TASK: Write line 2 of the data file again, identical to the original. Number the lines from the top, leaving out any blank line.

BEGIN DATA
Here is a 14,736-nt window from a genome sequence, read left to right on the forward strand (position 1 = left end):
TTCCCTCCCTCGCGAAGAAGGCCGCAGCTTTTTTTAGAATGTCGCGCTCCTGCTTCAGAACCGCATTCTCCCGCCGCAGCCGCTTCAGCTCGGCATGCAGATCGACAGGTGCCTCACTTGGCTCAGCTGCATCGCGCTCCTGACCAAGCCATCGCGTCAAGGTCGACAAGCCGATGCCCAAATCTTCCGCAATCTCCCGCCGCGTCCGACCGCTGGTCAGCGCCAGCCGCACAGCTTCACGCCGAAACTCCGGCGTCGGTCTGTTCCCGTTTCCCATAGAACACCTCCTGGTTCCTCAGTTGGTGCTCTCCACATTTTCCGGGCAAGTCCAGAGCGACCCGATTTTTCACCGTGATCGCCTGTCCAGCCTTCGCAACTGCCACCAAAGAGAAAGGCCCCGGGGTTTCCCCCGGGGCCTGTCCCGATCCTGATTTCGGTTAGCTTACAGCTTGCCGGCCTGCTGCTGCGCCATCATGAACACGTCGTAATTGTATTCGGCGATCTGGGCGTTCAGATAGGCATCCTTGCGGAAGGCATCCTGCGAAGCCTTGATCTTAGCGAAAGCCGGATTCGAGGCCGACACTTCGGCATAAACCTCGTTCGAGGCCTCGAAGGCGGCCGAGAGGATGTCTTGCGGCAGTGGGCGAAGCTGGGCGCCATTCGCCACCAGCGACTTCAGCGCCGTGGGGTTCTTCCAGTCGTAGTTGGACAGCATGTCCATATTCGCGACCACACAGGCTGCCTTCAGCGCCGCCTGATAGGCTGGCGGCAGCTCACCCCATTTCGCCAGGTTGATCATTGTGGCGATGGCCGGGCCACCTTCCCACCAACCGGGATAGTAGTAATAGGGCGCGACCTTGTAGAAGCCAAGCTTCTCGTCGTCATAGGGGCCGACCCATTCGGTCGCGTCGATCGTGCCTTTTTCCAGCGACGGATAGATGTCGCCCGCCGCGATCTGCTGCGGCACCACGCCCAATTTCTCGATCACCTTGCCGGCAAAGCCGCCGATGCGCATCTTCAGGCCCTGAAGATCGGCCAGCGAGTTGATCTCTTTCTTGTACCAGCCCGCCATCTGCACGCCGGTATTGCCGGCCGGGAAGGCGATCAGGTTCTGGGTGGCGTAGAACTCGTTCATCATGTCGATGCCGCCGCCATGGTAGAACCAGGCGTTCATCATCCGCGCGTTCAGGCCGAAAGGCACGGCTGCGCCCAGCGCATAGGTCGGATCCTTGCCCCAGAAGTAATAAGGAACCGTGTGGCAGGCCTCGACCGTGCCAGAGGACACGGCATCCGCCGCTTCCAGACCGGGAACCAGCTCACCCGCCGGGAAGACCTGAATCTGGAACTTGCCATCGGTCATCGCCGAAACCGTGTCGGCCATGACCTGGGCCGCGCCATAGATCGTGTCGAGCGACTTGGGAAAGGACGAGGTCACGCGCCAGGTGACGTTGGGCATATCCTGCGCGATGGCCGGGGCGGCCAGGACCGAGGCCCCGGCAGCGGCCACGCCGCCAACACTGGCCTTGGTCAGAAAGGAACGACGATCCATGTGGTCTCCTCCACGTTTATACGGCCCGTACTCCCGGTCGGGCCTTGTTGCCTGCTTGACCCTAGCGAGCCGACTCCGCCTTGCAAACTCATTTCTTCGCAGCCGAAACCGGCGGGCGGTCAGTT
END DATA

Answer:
TTCCCTCCCTCGCGAAGAAGGCCGCAGCTTTTTTTAGAATGTCGCGCTCCTGCTTCAGAACCGCATTCTCCCGCCGCAGCCGCTTCAGCTCGGCATGCAGATCGACAGGTGCCTCACTTGGCTCAGCTGCATCGCGCTCCTGACCAAGCCATCGCGTCAAGGTCGACAAGCCGATGCCCAAATCTTCCGCAATCTCCCGCCGCGTCCGACCGCTGGTCAGCGCCAGCCGCACAGCTTCACGCCGAAACTCCGGCGTCGGTCTGTTCCCGTTTCCCATAGAACACCTCCTGGTTCCTCAGTTGGTGCTCTCCACATTTTCCGGGCAAGTCCAGAGCGACCCGATTTTTCACCGTGATCGCCTGTCCAGCCTTCGCAACTGCCACCAAAGAGAAAGGCCCCGGGGTTTCCCCCGGGGCCTGTCCCGATCCTGATTTCGGTTAGCTTACAGCTTGCCGGCCTGCTGCTGCGCCATCATGAACACGTCGTAATTGTATTCGGCGATCTGGGCGTTCAGATAGGCATCCTTGCGGAAGGCATCCTGCGAAGCCTTGATCTTAGCGAAAGCCGGATTCGAGGCCGACACTTCGGCATAAACCTCGTTCGAGGCCTCGAAGGCGGCCGAGAGGATGTCTTGCGGCAGTGGGCGAAGCTGGGCGCCATTCGCCACCAGCGACTTCAGCGCCGTGGGGTTCTTCCAGTCGTAGTTGGACAGCATGTCCATATTCGCGACCACACAGGCTGCCTTCAGCGCCGCCTGATAGGCTGGCGGCAGCTCACCCCATTTCGCCAGGTTGATCATTGTGGCGATGGCCGGGCCACCTTCCCACCAACCGGGATAGTAGTAATAGGGCGCGACCTTGTAGAAGCCAAGCTTCTCGTCGTCATAGGGGCCGACCCATTCGGTCGCGTCGATCGTGCCTTTTTCCAGCGACGGATAGATGTCGCCCGCCGCGATCTGCTGCGGCACCACGCCCAATTTCTCGATCACCTTGCCGGCAAAGCCGCCGATGCGCATCTTCAGGCCCTGAAGATCGGCCAGCGAGTTGATCTCTTTCTTGTACCAGCCCGCCATCTGCACGCCGGTATTGCCGGCCGGGAAGGCGATCAGGTTCTGGGTGGCGTAGAACTCGTTCATCATGTCGATGCCGCCGCCATGGTAGAACCAGGCGTTCATCATCCGCGCGTTCAGGCCGAAAGGCACGGCTGCGCCCAGCGCATAGGTCGGATCCTTGCCCCAGAAGTAATAAGGAACCGTGTGGCAGGCCTCGACCGTGCCAGAGGACACGGCATCCGCCGCTTCCAGACCGGGAACCAGCTCACCCGCCGGGAAGACCTGAATCTGGAACTTGCCATCGGTCATCGCCGAAACCGTGTCGGCCATGACCTGGGCCGCGCCATAGATCGTGTCGAGCGACTTGGGAAAGGACGAGGTCACGCGCCAGGTGACGTTGGGCATATCCTGCGCGATGGCCGGGGCGGCCAGGACCGAGGCCCCGGCAGCGGCCACGCCGCCAACACTGGCCTTGGTCAGAAAGGAACGACGATCCATGTGGTCTCCTCCACGTTTATACGGCCCGTACTCCCGGTCGGGCCTTGTTGCCTGCTTGACCCTAGCGAGCCGACTCCGCCTTGCAAACTCATTTCTTCGCAGCCGAAACCGGCGGGCGGTCAGTT